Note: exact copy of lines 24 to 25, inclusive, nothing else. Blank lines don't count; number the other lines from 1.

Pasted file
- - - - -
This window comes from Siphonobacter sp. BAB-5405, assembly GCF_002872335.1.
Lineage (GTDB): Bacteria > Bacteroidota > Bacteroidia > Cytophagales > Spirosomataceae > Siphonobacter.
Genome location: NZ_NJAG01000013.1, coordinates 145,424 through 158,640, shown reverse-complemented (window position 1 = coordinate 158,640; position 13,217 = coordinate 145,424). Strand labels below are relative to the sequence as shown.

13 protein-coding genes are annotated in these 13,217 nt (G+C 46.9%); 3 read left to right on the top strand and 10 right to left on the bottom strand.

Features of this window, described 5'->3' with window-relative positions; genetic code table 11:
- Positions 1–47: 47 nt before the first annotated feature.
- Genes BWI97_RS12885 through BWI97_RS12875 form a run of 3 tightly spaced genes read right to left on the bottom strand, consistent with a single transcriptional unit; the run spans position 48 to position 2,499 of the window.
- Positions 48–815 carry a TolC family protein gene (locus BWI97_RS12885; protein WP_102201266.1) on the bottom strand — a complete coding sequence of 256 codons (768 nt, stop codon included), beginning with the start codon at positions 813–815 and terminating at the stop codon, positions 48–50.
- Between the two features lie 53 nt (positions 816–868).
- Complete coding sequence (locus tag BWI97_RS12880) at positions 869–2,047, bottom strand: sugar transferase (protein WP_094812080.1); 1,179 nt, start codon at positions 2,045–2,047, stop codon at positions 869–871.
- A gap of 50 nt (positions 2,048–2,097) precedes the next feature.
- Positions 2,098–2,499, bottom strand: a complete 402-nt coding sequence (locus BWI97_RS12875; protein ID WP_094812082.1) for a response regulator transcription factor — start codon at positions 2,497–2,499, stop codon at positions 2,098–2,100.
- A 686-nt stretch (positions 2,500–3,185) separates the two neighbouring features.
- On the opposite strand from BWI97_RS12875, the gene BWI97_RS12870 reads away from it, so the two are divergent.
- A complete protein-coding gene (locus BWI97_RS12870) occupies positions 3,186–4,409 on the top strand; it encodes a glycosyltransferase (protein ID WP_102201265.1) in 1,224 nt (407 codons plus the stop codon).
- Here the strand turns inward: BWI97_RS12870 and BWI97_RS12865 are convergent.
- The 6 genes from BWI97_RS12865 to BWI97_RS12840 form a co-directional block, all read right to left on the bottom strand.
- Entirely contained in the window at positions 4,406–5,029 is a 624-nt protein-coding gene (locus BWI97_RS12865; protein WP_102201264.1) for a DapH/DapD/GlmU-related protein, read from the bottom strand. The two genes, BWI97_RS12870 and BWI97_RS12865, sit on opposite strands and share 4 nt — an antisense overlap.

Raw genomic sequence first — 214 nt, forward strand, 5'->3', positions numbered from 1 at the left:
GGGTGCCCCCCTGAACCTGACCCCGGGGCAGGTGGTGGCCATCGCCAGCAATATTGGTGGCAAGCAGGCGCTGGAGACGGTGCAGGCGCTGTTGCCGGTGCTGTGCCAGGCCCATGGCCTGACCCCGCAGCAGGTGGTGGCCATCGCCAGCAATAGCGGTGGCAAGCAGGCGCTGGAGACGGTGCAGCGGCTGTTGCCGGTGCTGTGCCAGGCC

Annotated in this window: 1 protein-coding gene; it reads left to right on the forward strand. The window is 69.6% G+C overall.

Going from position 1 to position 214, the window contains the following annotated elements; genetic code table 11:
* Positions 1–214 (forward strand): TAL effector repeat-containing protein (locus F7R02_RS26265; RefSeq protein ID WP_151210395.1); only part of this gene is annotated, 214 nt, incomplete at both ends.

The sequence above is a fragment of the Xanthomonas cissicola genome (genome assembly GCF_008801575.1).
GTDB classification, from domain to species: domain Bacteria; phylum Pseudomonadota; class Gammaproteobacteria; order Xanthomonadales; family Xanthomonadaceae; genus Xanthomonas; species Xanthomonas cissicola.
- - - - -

The sequence above is a fragment of the Xanthomonas cissicola genome (genome assembly GCF_008801575.1).
GTDB classification, from domain to species: domain Bacteria; phylum Pseudomonadota; class Gammaproteobacteria; order Xanthomonadales; family Xanthomonadaceae; genus Xanthomonas; species Xanthomonas cissicola.